A mysterious assault on a military camp in Abidjan on the night of Tuesday to Wednesday left three assailants dead and one wounded among soldiers.

This attack, which targeted the N'Dotré military base, in the north of the city, was confirmed, Wednesday, April 21, by the army, in a terse statement which gives no indication of its origin or its motivations.

"On the night of April 20 to 21, at around 1 a.m. local time and GMT, unidentified individuals opened fire on the guard posts of the N'Dotré military base in the commune of Abobo, with the 'certain intention to enter by force. The immediate reaction of the sentries on the faction gave rise to heavy exchanges of fire, forcing the attackers to flee, "said the chief of the general staff of the armed forces in this press release. , General Lassina Doumbia.

"The provisional toll shows a slight wounded friend side, three killed and one wounded taken prisoner on the enemy side", according to the press release, which specifies that "military search operations have been initiated on the ground and are continuing" and that "the security situation remains under control".

According to a security source speaking on condition of anonymity, the attack was carried out by "a group of individuals who came in a black 4x4 vehicle and taxis".

On social networks, photos showing the bodies of three dead men in civilian clothes, lying at the feet of soldiers, were circulating on Wednesday.

The N'Dotré military base houses in particular the second deployable battalion of the armed forces of Côte d'Ivoire, which intervenes on behalf of the UN forces.

Three weeks after a deadly double assault

This mysterious attack comes three weeks after a deadly double assault on the defense and security forces, attributed to jihadists, in northern Côte d'Ivoire, bordering Burkina Faso, a country ravaged by the atrocities of many Islamist groups .  

On March 29, "around sixty heavily armed terrorists from Burkina Faso" attacked an army position in Kafolo.

The army had "pushed back the attackers after an hour of intense combat", with a "provisional toll" of "two soldiers killed and four wounded" and "three terrorists killed and four arrested", according to the general staff .

The second attack targeted a gendarmerie post in Kolobougou, a locality also bordering Burkina Faso.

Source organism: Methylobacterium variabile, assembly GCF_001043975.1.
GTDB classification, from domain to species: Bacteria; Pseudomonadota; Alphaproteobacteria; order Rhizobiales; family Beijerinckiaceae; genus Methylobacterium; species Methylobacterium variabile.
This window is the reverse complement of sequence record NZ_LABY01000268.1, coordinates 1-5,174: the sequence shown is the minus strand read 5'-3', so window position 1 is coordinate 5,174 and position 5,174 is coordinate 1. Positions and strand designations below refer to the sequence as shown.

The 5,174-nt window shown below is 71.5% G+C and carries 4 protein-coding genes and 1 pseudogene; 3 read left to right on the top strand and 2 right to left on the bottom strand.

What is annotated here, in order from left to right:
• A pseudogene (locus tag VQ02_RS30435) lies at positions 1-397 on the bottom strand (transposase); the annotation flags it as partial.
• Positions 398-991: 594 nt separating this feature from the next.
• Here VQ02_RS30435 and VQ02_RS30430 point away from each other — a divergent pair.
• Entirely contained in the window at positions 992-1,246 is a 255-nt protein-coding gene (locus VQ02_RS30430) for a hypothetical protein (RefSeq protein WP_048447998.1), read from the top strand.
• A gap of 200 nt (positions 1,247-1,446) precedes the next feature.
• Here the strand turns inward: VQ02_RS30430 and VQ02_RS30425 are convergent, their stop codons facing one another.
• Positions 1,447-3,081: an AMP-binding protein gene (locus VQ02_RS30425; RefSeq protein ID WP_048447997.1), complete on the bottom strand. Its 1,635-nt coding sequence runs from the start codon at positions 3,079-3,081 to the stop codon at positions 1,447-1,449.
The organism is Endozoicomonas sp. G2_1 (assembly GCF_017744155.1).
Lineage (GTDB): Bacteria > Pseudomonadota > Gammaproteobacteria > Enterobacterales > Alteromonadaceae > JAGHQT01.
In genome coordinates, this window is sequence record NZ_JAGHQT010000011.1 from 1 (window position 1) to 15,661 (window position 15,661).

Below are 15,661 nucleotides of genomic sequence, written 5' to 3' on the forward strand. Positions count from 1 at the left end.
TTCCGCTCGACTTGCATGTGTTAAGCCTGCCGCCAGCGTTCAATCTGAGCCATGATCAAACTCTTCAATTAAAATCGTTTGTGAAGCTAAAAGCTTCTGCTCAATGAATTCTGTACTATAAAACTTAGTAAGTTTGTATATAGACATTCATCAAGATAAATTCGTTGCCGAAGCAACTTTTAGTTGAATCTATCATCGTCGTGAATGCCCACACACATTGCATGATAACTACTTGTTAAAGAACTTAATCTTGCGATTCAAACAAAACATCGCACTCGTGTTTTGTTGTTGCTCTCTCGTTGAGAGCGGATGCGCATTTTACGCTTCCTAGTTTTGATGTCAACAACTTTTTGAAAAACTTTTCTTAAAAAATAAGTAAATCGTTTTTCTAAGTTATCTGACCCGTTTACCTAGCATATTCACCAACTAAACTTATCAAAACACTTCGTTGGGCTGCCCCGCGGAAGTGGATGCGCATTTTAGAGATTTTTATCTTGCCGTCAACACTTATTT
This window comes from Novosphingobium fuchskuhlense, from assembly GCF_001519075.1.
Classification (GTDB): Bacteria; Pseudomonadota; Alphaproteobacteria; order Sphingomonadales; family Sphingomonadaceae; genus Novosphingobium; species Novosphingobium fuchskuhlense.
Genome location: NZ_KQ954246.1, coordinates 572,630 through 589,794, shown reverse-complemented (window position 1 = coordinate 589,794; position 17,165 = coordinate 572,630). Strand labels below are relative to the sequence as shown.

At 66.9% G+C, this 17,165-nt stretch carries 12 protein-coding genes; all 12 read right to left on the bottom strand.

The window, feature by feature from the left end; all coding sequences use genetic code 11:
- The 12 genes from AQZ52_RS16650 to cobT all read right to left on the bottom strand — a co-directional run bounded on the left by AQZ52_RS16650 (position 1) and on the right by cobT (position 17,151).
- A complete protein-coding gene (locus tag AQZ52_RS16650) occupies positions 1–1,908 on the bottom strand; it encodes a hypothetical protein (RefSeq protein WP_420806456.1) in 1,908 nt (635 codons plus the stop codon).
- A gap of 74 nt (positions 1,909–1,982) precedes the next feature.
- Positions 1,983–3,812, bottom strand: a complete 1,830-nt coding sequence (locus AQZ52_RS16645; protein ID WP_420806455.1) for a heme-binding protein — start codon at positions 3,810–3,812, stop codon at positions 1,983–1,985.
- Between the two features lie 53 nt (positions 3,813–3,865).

A gendarme had been killed and another wounded, according to the army.

These attacks had not been claimed.

Two weeks later, on April 12, an improvised explosive device (IED) exploded, without causing any casualties, when a vehicle of the Ivorian gendarmerie passed in the same area.

In June 2020, a previous large-scale attack, attributed to the jihadists of Burkina, against the Ivorian army in Kafolo had killed 14 among Ivorian soldiers.

The first murderous jihadist action on Ivorian soil was the Grand-Bassam attack in 2016, which left 19 dead, including many Westerners.

In addition, in 2017, mutinies by former members of the Ivorian rebellion of the 2000s, integrated into the army, had shaken Côte d'Ivoire.

This crisis had tarnished the image of stability found in the country after the politico-military crisis of 2010-2011, and weakened President Alassane Ouattara.

The head of state was re-elected in October 2020 for a controversial third term, in a ballot boycotted by the opposition who called for "civil disobedience".

The presidential election gave rise to a violent electoral crisis which left around 100 dead and half a thousand injured between August and November 2020. 

Former rebellion leader Guillaume Soro, ex-ally turned opponent of Alassane Ouattara, had called for general rebellion, which was not followed up.

He is reputed to retain some support among the former rebels.

Tension in Côte d'Ivoire has since subsided, however, with the legislative elections in March taking place peacefully and with the participation of the main opposition parties. 

With AFP

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